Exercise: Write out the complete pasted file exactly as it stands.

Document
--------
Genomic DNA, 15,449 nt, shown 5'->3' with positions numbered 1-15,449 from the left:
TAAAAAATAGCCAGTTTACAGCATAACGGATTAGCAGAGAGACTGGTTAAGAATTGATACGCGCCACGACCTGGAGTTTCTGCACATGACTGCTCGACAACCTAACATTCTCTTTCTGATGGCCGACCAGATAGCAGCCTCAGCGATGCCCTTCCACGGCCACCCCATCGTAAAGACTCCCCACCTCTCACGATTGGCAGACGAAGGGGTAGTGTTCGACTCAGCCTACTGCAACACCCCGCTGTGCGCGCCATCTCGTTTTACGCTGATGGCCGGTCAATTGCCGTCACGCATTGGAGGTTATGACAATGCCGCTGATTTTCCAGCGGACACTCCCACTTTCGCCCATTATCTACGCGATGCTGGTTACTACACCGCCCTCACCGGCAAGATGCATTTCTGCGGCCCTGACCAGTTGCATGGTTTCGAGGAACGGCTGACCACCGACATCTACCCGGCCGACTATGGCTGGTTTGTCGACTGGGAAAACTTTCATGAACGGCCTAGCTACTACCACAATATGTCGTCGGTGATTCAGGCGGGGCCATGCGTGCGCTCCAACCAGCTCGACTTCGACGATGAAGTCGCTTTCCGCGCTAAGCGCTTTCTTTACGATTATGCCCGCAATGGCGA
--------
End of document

Genomic DNA, 15,449 nt, shown 5'->3' with positions numbered 1-15,449 from the left:
TAAAAAATAGCCAGTTTACAGCATAACGGATTAGCAGAGAGACTGGTTAAGAATTGATACGCGCCACGACCTGGAGTTTCTGCACATGACTGCTCGACAACCTAACATTCTCTTTCTGATGGCCGACCAGATAGCAGCCTCAGCGATGCCCTTCCACGGCCACCCCATCGTAAAGACTCCCCACCTCTCACGATTGGCAGACGAAGGGGTAGTGTTCGACTCAGCCTACTGCAACACCCCGCTGTGCGCGCCATCTCGTTTTACGCTGATGGCCGGTCAATTGCCGTCACGCATTGGAGGTTATGACAATGCCGCTGATTTTCCAGCGGACACTCCCACTTTCGCCCATTATCTACGCGATGCTGGTTACTACACCGCCCTCACCGGCAAGATGCATTTCTGCGGCCCTGACCAGTTGCATGGTTTCGAGGAACGGCTGACCACCGACATCTACCCGGCCGACTATGGCTGGTTTGTCGACTGGGAAAACTTTCATGAACGGCCTAGCTACTACCACAATATGTCGTCGGTGATTCAGGCGGGGCCATGCGTGCGCTCCAACCAGCTCGACTTCGACGATGAAGTCGCTTTCCGCGCTAAGCGCTTTCTTTACGATTATGCCCGCAATGGCGA